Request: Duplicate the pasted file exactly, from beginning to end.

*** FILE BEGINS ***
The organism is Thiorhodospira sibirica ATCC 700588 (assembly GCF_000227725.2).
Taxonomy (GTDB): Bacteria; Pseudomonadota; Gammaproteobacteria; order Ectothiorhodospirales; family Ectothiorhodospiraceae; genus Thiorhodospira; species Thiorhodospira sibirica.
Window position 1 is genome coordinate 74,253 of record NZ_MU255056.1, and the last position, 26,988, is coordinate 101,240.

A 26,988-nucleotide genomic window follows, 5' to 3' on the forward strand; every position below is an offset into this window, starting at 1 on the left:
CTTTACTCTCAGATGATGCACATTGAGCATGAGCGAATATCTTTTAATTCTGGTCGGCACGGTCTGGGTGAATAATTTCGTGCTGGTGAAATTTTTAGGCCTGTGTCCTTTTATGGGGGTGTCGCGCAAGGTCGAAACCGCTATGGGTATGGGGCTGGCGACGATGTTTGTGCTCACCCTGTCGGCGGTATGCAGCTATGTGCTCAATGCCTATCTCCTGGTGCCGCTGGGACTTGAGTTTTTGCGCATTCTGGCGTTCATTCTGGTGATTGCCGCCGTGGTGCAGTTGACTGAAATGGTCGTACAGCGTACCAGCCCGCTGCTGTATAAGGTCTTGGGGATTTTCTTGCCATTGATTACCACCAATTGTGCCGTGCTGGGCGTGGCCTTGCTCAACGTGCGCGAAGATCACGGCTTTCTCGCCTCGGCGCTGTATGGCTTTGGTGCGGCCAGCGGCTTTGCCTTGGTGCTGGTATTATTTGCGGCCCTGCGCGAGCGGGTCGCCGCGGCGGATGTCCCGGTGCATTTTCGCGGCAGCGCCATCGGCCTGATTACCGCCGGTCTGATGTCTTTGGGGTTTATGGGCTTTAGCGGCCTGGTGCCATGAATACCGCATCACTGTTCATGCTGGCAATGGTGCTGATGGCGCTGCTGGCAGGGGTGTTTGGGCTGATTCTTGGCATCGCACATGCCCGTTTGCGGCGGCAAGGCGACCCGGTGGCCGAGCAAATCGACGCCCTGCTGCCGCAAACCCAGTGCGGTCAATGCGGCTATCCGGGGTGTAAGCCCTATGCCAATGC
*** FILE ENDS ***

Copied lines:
The organism is Thiorhodospira sibirica ATCC 700588 (assembly GCF_000227725.2).
Taxonomy (GTDB): Bacteria; Pseudomonadota; Gammaproteobacteria; order Ectothiorhodospirales; family Ectothiorhodospiraceae; genus Thiorhodospira; species Thiorhodospira sibirica.
Window position 1 is genome coordinate 74,253 of record NZ_MU255056.1, and the last position, 26,988, is coordinate 101,240.

A 26,988-nucleotide genomic window follows, 5' to 3' on the forward strand; every position below is an offset into this window, starting at 1 on the left:
CTTTACTCTCAGATGATGCACATTGAGCATGAGCGAATATCTTTTAATTCTGGTCGGCACGGTCTGGGTGAATAATTTCGTGCTGGTGAAATTTTTAGGCCTGTGTCCTTTTATGGGGGTGTCGCGCAAGGTCGAAACCGCTATGGGTATGGGGCTGGCGACGATGTTTGTGCTCACCCTGTCGGCGGTATGCAGCTATGTGCTCAATGCCTATCTCCTGGTGCCGCTGGGACTTGAGTTTTTGCGCATTCTGGCGTTCATTCTGGTGATTGCCGCCGTGGTGCAGTTGACTGAAATGGTCGTACAGCGTACCAGCCCGCTGCTGTATAAGGTCTTGGGGATTTTCTTGCCATTGATTACCACCAATTGTGCCGTGCTGGGCGTGGCCTTGCTCAACGTGCGCGAAGATCACGGCTTTCTCGCCTCGGCGCTGTATGGCTTTGGTGCGGCCAGCGGCTTTGCCTTGGTGCTGGTATTATTTGCGGCCCTGCGCGAGCGGGTCGCCGCGGCGGATGTCCCGGTGCATTTTCGCGGCAGCGCCATCGGCCTGATTACCGCCGGTCTGATGTCTTTGGGGTTTATGGGCTTTAGCGGCCTGGTGCCATGAATACCGCATCACTGTTCATGCTGGCAATGGTGCTGATGGCGCTGCTGGCAGGGGTGTTTGGGCTGATTCTTGGCATCGCACATGCCCGTTTGCGGCGGCAAGGCGACCCGGTGGCCGAGCAAATCGACGCCCTGCTGCCGCAAACCCAGTGCGGTCAATGCGGCTATCCGGGGTGTAAGCCCTATGCCAATGC